An inadequate workforce was identified as “Wyoming’s single greatest inhibitor” for “growth and stability” and the report recommends creating a program within the Department of Workforce Services to offer continuing education funded by both the state government and private sector.

While the report states that the training should be “in priority economic sectors” identified by Endow, it does not say what those sectors are and adds that the Legislature must determine what resources are needed for the program.

Mead said last year that he expected Endow to put forward a major request to the Legislature to fund workforce training programs.

Investments called for

The Endow council recommends allocating about $11 million for two programs supporting businesses in the state.

The first is called Startup:Wyoming and is focused on “building Wyoming’s entrepreneurial ecosystem” by investing in companies and providing other resources. The report asks for an allocation of $5 million for staffing and an additional $20 million to be invested in the fund from the Permanent Wyoming Mineral Trust Fund.

The second recommendation calls for establishing the Wyoming Research and Innovation Fund to provide money for federal grants that research projects in the state currently miss out on due to a lack of matching dollars. The fund would be overseen by Startup:Wyoming and should be allocated $6 million, according to the report.

Endow was started in the fall of 2016 and is meant to be a 20-year process to diversify Wyoming’s economy. The council’s final strategic recommendations are due in August.

“These preliminary findings represent just that and are only a first step in a long-term process to achieve meaningful and sustainable results for the state of Wyoming,” Endow vice-chair Bill Schilling said in a statement.


Casper
Casper's downtown revitalization to continue in 2018

Casper’s downtown grew and evolved in 2017, and the city plans to keep that momentum going in 2018.

Hundreds gathered at the David Street Station in August to celebrate the public plaza’s official opening. The complex offers an outdoor stage and recreational spaces, but the opening ceremony only marked the completion of the project’s first phase.

The station will be expanding this year to include a splash pad, restrooms, an area for vendors and an observation deck, according to the Downtown Development Authority.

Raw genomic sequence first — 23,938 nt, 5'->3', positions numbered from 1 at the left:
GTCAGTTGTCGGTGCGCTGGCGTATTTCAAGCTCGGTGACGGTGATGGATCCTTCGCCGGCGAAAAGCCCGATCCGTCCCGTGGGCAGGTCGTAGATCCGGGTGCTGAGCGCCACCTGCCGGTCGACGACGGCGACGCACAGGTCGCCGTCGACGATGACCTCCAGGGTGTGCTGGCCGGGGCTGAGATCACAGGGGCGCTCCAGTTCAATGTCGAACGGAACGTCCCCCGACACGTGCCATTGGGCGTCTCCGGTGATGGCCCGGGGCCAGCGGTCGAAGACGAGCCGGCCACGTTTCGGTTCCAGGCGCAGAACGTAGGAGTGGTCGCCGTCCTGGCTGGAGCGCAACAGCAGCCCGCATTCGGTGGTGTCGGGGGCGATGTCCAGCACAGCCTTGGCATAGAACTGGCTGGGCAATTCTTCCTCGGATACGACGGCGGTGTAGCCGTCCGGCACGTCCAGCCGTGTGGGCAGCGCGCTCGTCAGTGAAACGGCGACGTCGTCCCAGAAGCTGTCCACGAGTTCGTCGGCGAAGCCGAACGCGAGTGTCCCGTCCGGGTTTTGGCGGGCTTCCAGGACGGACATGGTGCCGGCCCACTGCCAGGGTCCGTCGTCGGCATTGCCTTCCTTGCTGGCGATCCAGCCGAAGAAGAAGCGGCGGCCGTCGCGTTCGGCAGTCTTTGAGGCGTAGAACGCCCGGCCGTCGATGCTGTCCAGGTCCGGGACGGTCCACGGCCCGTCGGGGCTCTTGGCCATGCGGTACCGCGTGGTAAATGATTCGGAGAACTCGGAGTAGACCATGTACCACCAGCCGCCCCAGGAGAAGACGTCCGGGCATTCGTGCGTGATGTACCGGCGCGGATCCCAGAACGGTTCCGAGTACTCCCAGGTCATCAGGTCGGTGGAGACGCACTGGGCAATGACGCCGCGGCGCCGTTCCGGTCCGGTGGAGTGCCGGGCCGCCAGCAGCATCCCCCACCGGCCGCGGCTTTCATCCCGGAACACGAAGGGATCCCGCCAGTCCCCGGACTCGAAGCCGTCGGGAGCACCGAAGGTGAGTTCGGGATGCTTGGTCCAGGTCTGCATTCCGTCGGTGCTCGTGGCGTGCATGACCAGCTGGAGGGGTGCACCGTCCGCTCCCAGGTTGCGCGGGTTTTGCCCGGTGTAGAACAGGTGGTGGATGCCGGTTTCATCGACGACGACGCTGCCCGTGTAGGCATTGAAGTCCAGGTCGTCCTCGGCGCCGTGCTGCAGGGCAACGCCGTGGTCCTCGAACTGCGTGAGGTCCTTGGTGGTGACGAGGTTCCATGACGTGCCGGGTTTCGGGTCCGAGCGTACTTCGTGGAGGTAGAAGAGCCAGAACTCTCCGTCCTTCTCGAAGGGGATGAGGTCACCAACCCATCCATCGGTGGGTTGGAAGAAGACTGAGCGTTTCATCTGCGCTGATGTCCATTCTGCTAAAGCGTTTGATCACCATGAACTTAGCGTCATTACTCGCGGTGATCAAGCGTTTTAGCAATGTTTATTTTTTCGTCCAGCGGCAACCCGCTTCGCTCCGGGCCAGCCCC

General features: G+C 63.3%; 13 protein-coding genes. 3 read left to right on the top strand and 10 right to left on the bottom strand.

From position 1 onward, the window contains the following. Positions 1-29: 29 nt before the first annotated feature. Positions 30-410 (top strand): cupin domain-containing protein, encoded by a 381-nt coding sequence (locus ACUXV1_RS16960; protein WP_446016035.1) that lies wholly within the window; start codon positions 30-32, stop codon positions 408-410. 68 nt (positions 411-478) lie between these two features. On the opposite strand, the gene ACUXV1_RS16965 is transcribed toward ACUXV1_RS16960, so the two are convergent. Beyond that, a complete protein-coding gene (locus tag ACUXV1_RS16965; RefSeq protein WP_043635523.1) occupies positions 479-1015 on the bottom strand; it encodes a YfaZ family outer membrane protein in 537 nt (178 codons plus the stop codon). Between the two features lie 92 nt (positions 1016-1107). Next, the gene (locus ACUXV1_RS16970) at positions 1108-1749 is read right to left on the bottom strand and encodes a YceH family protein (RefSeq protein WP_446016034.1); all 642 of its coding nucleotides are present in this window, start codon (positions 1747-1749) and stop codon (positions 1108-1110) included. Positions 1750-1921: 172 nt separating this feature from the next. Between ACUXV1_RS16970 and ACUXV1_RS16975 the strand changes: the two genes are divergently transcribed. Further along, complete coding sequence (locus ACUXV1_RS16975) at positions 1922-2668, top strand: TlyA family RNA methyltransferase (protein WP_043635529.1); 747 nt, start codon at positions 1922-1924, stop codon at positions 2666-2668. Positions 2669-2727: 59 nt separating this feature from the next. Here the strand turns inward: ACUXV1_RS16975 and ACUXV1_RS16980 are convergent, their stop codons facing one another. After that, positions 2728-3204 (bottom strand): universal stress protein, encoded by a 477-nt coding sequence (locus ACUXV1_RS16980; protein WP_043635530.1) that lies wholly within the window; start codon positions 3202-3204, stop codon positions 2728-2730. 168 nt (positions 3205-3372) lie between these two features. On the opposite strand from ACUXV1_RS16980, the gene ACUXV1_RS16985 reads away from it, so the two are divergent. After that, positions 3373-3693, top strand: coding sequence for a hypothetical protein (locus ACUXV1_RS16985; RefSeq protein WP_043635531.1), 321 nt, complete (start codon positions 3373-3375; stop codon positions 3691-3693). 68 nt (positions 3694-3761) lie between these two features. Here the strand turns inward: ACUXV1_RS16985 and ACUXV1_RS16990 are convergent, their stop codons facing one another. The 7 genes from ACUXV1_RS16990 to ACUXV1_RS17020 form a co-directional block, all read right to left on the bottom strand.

One of downtown’s main roadways is also scheduled to receive a makeover in 2018.

Renovations on Midwest Avenue will begin early in the year, Community Development Director Liz Becher previously told the Star-Tribune. The city will be adding street lights, widening the sidewalks and moving the electrical wiring underground.

“We’re going to totally reconstruct it, just like we did with West Yellowstone,” she explained. “We’ll have park benches and bike racks, and at the corners we’ll have planters with trees and flowers.”

Casper will also be getting a couple new businesses.

Two local entrepreneurs recently won bids to buy city property to house apartments and an apparel company along Ash Street north of Midwest Avenue.

New festivals may also be coming to the downtown area.

After the Wyoming Eclipse Festival went off without a hitch in August, Casper City Councilmember Kenyne Humphrey told the Star-Tribune that council members are “definitely” interested in holding other large-scale events.

Thousands came to the eclipse festival, which featured dozens of vendors, street performers, musicians and food trucks situated in the heart of downtown.

“It was perfect,” said Humphrey, who served as mayor in 2017. “I don’t think it could have gone any better.”

Given that she only heard positive feedback from visitors, Humphrey explained that she thinks the festival may also lead to an overall boost in tourism for Casper.


National
AP
Trump accuses DOJ of being part of 'deep state'

WASHINGTON — President Donald Trump accused the Justice Department Tuesday of being part of the “deep state” and urged prosecution against a top aide to former Secretary of State Hillary Clinton and former FBI Director James Comey.

He also claimed that U.S. sanctions on North Korea were having a “big impact” and that he was responsible for preventing commercial aviation deaths in 2017.

Trump’s latest tweets pressed familiar arguments for the president, who is set to begin his first full year in office with the victory of tax legislation but the Russia investigation still hanging over his administration.

“Crooked Hillary Clinton’s top aid, Huma Abedin, has been accused of disregarding basic security protocols. She put Classified Passwords into the hands of foreign agents,” Trump tweeted in an apparent reference to a report by the conservative Daily Caller.

“Remember sailors pictures on submarine? Jail! Deep State Justice Dept must finally act? Also on Comey & others,” he added.

As he remains shadowed by the special counsel’s Russia investigation, Trump has seized on recent revelations of anti-Trump behavior by some FBI officials, including some who once worked on special counsel Robert Mueller’s probe of Russian meddling in the 2016 presidential election, to claim bias against him.

The president’s reference Tuesday to “Deep State Justice Dept.” suggests that federal law enforcement is part of an entrenched bureaucracy that Trump and his supporters say didn’t want him to be elected and is actively working to undermine his presidency.

During the daily press briefing in Washington, White House spokeswoman Sarah Huckabee Sanders said Trump stood by the tweet.

Trump’s reference to sailors likely referred to a Navy sailor convicted of taking photos of classified areas inside a submarine.

Trump’s blast at the Justice Department came after he returned to the White House from a holiday getaway to face legislative challenges, midterm elections and global threats.